I encountered Debbie Lee’s extraordinary solar etchings, paintings and prints at the RWA Galleries in Bristol. Taking up almost a full wall in the downstairs gallery, it felt a little like having drawn aside a heavy velvet curtain and discovered a wonderful circus of the shadows taking place.
“I’m a visual artist based in Dorset, and work in paint, print and animation,” Debbie explained when I got in touch to find out more. “In recent years I’ve made a series of mini etchings which have been exhibited around the UK and in France and Spain. They explore themes of magic and illusion.”
Debbie has linked the artworks together using an imagined narrative and bound them into a limited edition artist’s book entitled ‘Tread Softly’. “I like the containment that a book offers and the intimacy of studying each illustration secretly. I’ve made larger paintings of these miniatures and I hope to exhibit the prints, paintings and book together.”
Debbie often works in print, and enjoys the social aspect of the print studio. “I sometimes invite other artists to my studio to print and share ideas while we work side by side,” she comments. “I have always made prints alongside my paintings and have visited many print studios during my travels to India as a commonwealth research scholar, as well as in Chicago and Tasmania. When I first moved to Dorset with young children, I found going to Poole print studio a great way to meet local artists and I have been teaching solar etching there for a number of years.”
Debbie draws inspiration from “surrealism, outsider art and philosophy, psychological theories and fairytales. I like to paint on coloured Indian khadi paper. I am interested in the different process of working in miniature and large scale pictures. Sometimes I take a part of a miniature Indian painting and magnify it so that the brush strokes are physically present and the shapes become abstracted.”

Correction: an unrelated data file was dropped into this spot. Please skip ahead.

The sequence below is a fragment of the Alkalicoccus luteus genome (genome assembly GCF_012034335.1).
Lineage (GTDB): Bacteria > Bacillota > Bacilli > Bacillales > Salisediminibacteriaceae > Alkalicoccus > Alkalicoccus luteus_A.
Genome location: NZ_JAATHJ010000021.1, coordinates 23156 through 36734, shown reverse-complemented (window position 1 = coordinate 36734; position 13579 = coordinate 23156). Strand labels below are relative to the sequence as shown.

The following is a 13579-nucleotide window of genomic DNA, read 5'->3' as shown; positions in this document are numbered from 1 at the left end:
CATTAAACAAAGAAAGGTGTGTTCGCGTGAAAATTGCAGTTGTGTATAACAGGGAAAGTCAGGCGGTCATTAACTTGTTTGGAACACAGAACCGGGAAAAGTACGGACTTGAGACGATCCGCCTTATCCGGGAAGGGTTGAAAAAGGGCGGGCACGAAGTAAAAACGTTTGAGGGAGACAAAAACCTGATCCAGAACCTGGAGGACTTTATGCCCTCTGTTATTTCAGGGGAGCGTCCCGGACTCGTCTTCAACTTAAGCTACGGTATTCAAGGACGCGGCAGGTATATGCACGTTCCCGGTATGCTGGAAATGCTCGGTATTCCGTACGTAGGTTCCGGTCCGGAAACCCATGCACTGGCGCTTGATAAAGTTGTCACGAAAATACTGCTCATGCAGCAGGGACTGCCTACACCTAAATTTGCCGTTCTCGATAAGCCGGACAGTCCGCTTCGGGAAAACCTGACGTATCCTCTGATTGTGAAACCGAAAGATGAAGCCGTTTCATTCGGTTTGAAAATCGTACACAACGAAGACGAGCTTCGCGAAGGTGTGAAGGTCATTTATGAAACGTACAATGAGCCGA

Previously, Debbie worked as an art therapist with children, and still values this process in the work she makes today. “I will often start a number of pictures simultaneously, sometimes with my daughter making random marks on the paper, and exchanging the pictures between us working with large brushes and sponges which I later develop in my studio. I like the idea of developing attachment through drawing and painting with my daughter during this process.”
Debbie has also found support though joining creative parent projects. “We work together and encourage each other to retain our artistic practice,” she says. “Resources like this provide an archive of material for new creative parents to draw upon and a platform for parent artists to show artwork. Last year I was asked to contribute a creative piece of writing in celebration of grand mothering.”
In 2016 Debbie teamed up with other artists to experience collaborative ‘play’ on a massive scale at the Hansard Gallery in Southampton. “This has led to further collaborations with group members,” she enthuses. “Ideas from this experience evolved into a series of images offering a psychological inspection of women caught behind the scenes.”
The body of work they produced was also influenced by the novella The Yellow Wallpaper by Charlotte Perkins Gilman, one of my personal unsettling favourites. “It charts the female protagonist’s attempts to manage altered mental states after childbirth,” Debbie says. “Isolated by her physician and husband and told to ‘rest’ her creativity, she hallucinates disturbing figures in wallpaper patterns.”
The series of artworks produced in response to the novella also ties in with the phenomenon of pareidolia, an intriguing topic that formed the basis of one of my recent writing prompts on SkyLightRain. “I projected wallpaper and invited the group to draw out images from the patterns and made a stop motion film of the process which inspired future paintings,” Debbie says.
Exploratory play is key to Debbie’s imaginative process. “I like to experiment with animated drawings – drawing over one drawing and erasing it over and over to create the sense of movement,” she says. “I find this a satisfying way to bring memories to life using collected sound tracks and images. It has also been a good way to take my work to a wider audience and this year I have had my animations, including Drawn Curtains, screened in Chicago and at the RWA.”
These processes provide a foundation for Debbie’s larger paintings. “For me these are windows to my imagination (Sadness),” she says. “I enjoy the physical activity of working on a large scale and I enjoy the playful processes I go through to create them. I try to create a believable world from my imagination.”
You can see more of Debbie’s work and find out where she’s exhibiting on her website www.debbieleeart.co.uk.
Are you an artist or do you know an artist who would like to be showcased on SkyLightRain.com? Get in touch at judydarley(at)iCloud.com.